An undercover agent walked into Dr. Henri Wetselaar’s office in 2010 and, after complaining of shin splints and other ailments, left with prescriptions for Percocet, Xanax and Viagra.
The details of that visit, as well as several others to the same office, were disclosed this week during testimony in the federal trial against the 92-year-old doctor, his medical assistant and a pharmacist — who together are accused of funneling large quantities of pills onto the streets of Las Vegas through an illegal prescription drug ring.
Wetselaar, assistant David Litwin and pharmacist Jason Smith are the focus of the trial, which has provided a window into the scope of the federal government’s crackdown on prescription drug abuse in Southern Nevada.
“We had an epidemic,” Metropolitan Police Sgt. Steve Armbruster, the undercover agent who also posed as a pill seeker in a number of other investigations, testified.
In a two-year span, federal prosecutors brought charges against scores of people they said were running pill mills.
The tapes played in court this week revealed that when Armbruster went into Wetselaar’s office complaining of shin pain, the doctor asked the patient’s opinion about what medicine was best for him. When Armbruster suggested oxycodone and Percocet, Wetselaar told him he could not prescribe oxycodone on the first visit, but he agreed to write a prescription for Percocet.
Litwin then asked Armbruster if he had taken medication for anxiety, and Armbruster replied that he had taken Xanax. The agent also requested prescriptions for several more drugs. Wetselaar agreed to prescribe Xanax and Viagara, and at subsequent visits prescribed oxycodone in gradually increasing quantities.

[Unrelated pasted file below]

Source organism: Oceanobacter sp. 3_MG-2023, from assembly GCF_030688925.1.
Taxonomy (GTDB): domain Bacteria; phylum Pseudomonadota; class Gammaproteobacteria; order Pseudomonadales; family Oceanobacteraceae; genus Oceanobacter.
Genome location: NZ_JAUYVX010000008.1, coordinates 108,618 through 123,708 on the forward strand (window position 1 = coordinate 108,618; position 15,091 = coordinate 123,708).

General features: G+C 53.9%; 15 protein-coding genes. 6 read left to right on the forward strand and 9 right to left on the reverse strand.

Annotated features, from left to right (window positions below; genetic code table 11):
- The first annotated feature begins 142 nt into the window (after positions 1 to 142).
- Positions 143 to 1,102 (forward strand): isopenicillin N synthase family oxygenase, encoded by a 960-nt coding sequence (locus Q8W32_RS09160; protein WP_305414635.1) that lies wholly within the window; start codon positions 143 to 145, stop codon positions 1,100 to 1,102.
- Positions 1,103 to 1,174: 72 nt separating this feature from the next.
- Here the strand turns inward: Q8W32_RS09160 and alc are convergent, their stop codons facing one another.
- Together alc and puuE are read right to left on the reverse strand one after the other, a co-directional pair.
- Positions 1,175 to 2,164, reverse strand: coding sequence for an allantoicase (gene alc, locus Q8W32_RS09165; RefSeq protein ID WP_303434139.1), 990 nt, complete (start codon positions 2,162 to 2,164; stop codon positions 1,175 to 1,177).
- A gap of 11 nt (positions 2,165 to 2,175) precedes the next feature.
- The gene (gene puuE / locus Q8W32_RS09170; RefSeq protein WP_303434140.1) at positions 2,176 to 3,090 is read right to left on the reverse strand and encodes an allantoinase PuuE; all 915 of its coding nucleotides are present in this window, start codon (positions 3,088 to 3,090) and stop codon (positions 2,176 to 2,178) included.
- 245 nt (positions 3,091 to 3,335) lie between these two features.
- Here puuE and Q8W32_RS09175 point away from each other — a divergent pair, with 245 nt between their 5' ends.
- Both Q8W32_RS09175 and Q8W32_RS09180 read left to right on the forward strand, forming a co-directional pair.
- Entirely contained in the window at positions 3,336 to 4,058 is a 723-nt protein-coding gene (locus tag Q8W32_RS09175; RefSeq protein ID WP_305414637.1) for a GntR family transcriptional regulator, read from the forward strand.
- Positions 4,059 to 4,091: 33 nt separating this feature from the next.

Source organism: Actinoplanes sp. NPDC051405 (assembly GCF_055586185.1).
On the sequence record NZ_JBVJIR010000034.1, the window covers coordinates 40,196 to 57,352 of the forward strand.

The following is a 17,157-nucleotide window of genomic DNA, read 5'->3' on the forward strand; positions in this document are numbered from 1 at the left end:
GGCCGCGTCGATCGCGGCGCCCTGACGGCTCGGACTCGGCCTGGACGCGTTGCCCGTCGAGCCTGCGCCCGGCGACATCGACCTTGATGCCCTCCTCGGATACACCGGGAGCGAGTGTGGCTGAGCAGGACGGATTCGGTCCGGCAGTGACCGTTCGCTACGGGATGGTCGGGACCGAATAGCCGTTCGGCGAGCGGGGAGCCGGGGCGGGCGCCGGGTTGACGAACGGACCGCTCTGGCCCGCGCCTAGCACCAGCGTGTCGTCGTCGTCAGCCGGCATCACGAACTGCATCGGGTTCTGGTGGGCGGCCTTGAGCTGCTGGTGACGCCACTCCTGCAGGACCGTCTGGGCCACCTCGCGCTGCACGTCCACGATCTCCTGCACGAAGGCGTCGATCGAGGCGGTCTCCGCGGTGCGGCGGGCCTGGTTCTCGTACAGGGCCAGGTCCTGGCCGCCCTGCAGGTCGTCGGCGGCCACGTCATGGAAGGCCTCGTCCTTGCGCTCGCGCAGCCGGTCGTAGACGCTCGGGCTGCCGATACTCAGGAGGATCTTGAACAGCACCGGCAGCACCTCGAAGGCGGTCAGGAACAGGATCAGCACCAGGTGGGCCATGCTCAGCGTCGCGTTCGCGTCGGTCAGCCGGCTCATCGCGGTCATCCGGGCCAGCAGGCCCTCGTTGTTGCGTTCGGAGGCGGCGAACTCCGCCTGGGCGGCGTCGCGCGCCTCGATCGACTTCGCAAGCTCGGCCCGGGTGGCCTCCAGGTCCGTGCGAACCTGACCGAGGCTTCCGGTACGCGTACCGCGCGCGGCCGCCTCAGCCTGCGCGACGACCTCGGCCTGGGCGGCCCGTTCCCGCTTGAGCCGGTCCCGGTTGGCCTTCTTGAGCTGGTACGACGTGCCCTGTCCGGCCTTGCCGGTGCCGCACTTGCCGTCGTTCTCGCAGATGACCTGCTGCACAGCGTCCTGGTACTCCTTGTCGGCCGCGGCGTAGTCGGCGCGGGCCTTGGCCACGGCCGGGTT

The defense strategy in the case has involved pointing to the prescription history associated with Armbruster’s undercover persona — medical records that resulted from prior investigations — to suggest that Wetselaar’s prescriptions were justified.
Wetselaar’s attorney Jeffrey Setness described the prescription history of the undercover agent as “part of an elaborate ruse by the agent to try to lull this doctor into believing that this patient had seen other doctors” and received similar prescriptions.
Authorities, meanwhile, maintain that a law-abiding doctor would have recognized the patient as a drug seeker trying to doctor-shop and would have rejected him.
Recordings revealed the gruff, sometimes cantankerous demeanor of Wetselaar, who walks with a cane and comes to court each day sporting a navy blue garrison hat with gold trim atop his balding head of white hair. He sits hunched over the defense table next to his lawyer and listens to proceedings with the help of a hearing device. U.S. District Judge Kent Dawson has approved a trial schedule with only half days of testimony to accommodate Wetselaar’s ailing health.
Prosecutors portray Wetselaar as a crooked doctor who, before his indictment on federal drug charges, made at least $260,000 by charging clients $300 a visit for oxycodone prescriptions — which, testimony has suggested, he sometimes granted without administering a physical examination.
One of the government’s star witnesses is a drug dealer who testified this week about an arrangement she had with Wetselaar and Litwin, who saw clients out of her home twice a week. Carolyn Allen said she would refer clients to Wetselaar, instruct them to complain about back pain, and provide them with the cash to pay for the prescription. Clients would return to her with the prescriptions, and in return receive a cash kickback and sometimes a few pills, Allen said.
Then, she testified, she would take the prescriptions to Lam’s Pharmacy, where Smith was the manager. She said Lam’s Pharmacy maintained an entire book dedicated only to her clients. Allen said her clients were prescribed — among other drugs — oxycodone, hydrocodone, Soma and Xanax.